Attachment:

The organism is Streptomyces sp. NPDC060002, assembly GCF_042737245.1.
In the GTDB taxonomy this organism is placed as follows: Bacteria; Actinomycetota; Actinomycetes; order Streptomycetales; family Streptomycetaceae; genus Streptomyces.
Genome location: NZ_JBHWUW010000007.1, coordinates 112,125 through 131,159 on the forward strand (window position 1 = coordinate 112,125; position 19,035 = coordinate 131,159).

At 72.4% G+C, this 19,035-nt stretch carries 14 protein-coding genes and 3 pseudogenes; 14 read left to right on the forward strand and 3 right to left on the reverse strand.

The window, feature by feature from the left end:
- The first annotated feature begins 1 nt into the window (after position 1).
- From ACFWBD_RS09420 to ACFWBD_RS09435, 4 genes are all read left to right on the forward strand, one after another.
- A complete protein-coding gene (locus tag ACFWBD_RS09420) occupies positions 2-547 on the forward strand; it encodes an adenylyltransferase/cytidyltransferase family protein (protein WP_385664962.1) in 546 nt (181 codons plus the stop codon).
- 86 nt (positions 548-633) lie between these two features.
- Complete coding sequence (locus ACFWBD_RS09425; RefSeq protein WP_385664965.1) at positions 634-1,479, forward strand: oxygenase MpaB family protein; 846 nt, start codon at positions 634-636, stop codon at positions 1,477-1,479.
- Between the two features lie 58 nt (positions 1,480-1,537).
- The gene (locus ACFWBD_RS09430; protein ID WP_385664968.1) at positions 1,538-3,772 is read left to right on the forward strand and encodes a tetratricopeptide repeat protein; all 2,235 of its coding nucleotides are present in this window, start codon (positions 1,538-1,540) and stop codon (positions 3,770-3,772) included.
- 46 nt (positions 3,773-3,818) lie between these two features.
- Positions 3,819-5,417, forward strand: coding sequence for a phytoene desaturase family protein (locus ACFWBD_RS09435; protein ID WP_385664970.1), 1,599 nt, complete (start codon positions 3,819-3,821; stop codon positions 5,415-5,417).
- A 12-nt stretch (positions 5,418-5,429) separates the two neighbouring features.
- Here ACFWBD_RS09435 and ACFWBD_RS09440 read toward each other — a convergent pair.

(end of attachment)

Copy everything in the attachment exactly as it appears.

The organism is Streptomyces sp. NPDC060002, assembly GCF_042737245.1.
In the GTDB taxonomy this organism is placed as follows: Bacteria; Actinomycetota; Actinomycetes; order Streptomycetales; family Streptomycetaceae; genus Streptomyces.
Genome location: NZ_JBHWUW010000007.1, coordinates 112,125 through 131,159 on the forward strand (window position 1 = coordinate 112,125; position 19,035 = coordinate 131,159).

At 72.4% G+C, this 19,035-nt stretch carries 14 protein-coding genes and 3 pseudogenes; 14 read left to right on the forward strand and 3 right to left on the reverse strand.

The window, feature by feature from the left end:
- The first annotated feature begins 1 nt into the window (after position 1).
- From ACFWBD_RS09420 to ACFWBD_RS09435, 4 genes are all read left to right on the forward strand, one after another.
- A complete protein-coding gene (locus tag ACFWBD_RS09420) occupies positions 2-547 on the forward strand; it encodes an adenylyltransferase/cytidyltransferase family protein (protein WP_385664962.1) in 546 nt (181 codons plus the stop codon).
- 86 nt (positions 548-633) lie between these two features.
- Complete coding sequence (locus ACFWBD_RS09425; RefSeq protein WP_385664965.1) at positions 634-1,479, forward strand: oxygenase MpaB family protein; 846 nt, start codon at positions 634-636, stop codon at positions 1,477-1,479.
- Between the two features lie 58 nt (positions 1,480-1,537).
- The gene (locus ACFWBD_RS09430; protein ID WP_385664968.1) at positions 1,538-3,772 is read left to right on the forward strand and encodes a tetratricopeptide repeat protein; all 2,235 of its coding nucleotides are present in this window, start codon (positions 1,538-1,540) and stop codon (positions 3,770-3,772) included.
- 46 nt (positions 3,773-3,818) lie between these two features.
- Positions 3,819-5,417, forward strand: coding sequence for a phytoene desaturase family protein (locus ACFWBD_RS09435; protein ID WP_385664970.1), 1,599 nt, complete (start codon positions 3,819-3,821; stop codon positions 5,415-5,417).
- A 12-nt stretch (positions 5,418-5,429) separates the two neighbouring features.
- Here ACFWBD_RS09435 and ACFWBD_RS09440 read toward each other — a convergent pair.